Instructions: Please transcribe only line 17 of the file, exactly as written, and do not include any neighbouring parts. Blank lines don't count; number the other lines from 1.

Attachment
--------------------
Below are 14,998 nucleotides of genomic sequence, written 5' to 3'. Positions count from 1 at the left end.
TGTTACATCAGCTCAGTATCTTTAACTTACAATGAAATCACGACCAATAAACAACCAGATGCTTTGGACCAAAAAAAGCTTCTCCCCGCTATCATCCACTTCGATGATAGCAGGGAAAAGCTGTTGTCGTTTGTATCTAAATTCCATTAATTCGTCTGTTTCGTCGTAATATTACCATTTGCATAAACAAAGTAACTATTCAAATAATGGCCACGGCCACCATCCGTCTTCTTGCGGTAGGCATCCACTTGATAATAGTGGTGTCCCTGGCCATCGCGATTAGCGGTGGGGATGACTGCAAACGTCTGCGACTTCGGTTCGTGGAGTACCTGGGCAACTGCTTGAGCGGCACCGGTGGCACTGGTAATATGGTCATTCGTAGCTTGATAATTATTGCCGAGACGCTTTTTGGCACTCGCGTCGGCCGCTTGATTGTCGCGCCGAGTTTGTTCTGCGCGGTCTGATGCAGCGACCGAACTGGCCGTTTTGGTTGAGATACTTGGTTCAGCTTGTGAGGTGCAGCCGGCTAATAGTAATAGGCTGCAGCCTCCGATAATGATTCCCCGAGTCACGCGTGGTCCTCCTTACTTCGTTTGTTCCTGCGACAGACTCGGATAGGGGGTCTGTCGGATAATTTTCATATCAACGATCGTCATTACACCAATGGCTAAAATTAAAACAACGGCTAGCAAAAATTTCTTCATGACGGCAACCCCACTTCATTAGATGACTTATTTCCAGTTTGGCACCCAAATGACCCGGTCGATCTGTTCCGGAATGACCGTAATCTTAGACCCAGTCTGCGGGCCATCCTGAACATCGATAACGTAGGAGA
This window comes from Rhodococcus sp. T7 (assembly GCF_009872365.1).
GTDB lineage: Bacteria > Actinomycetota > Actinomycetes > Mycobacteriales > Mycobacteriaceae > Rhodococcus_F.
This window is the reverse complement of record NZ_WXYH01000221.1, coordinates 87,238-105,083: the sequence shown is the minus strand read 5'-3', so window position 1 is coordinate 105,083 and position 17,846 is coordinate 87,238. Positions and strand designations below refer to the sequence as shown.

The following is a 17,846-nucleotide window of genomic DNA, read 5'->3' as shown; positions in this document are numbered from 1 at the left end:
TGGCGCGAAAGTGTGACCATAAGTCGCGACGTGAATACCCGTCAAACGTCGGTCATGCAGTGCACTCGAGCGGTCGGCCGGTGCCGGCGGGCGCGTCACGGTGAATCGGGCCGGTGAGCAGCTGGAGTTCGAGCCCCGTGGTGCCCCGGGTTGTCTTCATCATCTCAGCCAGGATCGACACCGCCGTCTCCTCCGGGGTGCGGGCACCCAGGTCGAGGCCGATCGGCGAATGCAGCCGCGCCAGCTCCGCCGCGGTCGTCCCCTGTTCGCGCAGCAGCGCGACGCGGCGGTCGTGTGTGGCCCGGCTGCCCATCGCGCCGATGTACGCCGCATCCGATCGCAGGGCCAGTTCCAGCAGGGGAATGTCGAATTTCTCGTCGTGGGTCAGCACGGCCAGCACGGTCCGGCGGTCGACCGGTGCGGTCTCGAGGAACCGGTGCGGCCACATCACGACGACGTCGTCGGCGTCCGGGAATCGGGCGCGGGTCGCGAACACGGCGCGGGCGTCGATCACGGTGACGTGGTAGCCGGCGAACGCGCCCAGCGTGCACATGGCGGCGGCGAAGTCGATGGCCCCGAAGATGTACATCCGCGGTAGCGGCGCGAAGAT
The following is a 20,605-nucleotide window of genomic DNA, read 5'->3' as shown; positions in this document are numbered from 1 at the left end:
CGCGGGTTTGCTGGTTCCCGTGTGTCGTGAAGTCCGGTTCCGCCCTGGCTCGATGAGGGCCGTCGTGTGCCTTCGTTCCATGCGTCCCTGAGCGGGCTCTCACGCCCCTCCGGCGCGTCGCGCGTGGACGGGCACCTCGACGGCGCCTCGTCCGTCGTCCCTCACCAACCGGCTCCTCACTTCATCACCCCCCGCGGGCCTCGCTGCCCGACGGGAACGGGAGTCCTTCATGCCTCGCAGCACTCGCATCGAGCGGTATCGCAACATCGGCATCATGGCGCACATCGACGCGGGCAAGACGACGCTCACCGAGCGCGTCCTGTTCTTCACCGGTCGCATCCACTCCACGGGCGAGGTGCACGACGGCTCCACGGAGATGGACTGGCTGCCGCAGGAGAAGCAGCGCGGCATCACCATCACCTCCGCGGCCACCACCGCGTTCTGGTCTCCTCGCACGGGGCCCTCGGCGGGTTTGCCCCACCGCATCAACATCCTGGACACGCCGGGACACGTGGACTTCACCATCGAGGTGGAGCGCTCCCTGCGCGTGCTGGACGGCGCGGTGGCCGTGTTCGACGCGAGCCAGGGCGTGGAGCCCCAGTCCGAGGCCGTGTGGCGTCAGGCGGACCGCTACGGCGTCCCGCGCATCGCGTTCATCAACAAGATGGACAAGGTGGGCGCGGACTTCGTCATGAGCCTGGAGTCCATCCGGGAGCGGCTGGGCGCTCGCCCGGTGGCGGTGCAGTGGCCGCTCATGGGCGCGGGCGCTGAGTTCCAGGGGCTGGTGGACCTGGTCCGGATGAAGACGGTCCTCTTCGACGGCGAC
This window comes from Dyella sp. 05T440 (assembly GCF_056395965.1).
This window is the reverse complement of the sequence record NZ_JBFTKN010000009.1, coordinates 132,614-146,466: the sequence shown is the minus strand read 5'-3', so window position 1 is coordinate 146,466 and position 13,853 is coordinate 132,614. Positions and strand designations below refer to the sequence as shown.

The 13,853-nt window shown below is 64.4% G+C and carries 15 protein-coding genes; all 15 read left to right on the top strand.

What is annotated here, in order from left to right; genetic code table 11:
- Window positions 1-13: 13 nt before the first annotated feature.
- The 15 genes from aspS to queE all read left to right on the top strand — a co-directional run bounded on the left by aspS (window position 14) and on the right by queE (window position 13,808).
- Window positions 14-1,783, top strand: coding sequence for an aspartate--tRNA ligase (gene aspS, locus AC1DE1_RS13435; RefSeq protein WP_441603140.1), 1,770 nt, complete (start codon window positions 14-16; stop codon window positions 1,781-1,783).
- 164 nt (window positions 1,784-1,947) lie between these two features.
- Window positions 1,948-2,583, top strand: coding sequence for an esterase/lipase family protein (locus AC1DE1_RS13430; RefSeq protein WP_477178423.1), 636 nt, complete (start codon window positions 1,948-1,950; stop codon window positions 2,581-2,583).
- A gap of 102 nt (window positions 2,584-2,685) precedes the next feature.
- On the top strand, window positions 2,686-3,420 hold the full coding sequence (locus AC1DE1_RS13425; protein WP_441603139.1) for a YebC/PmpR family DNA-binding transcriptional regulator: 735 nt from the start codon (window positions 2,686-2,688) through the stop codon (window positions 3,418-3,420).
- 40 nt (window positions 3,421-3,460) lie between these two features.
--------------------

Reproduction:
- 164 nt (window positions 1,784-1,947) lie between these two features.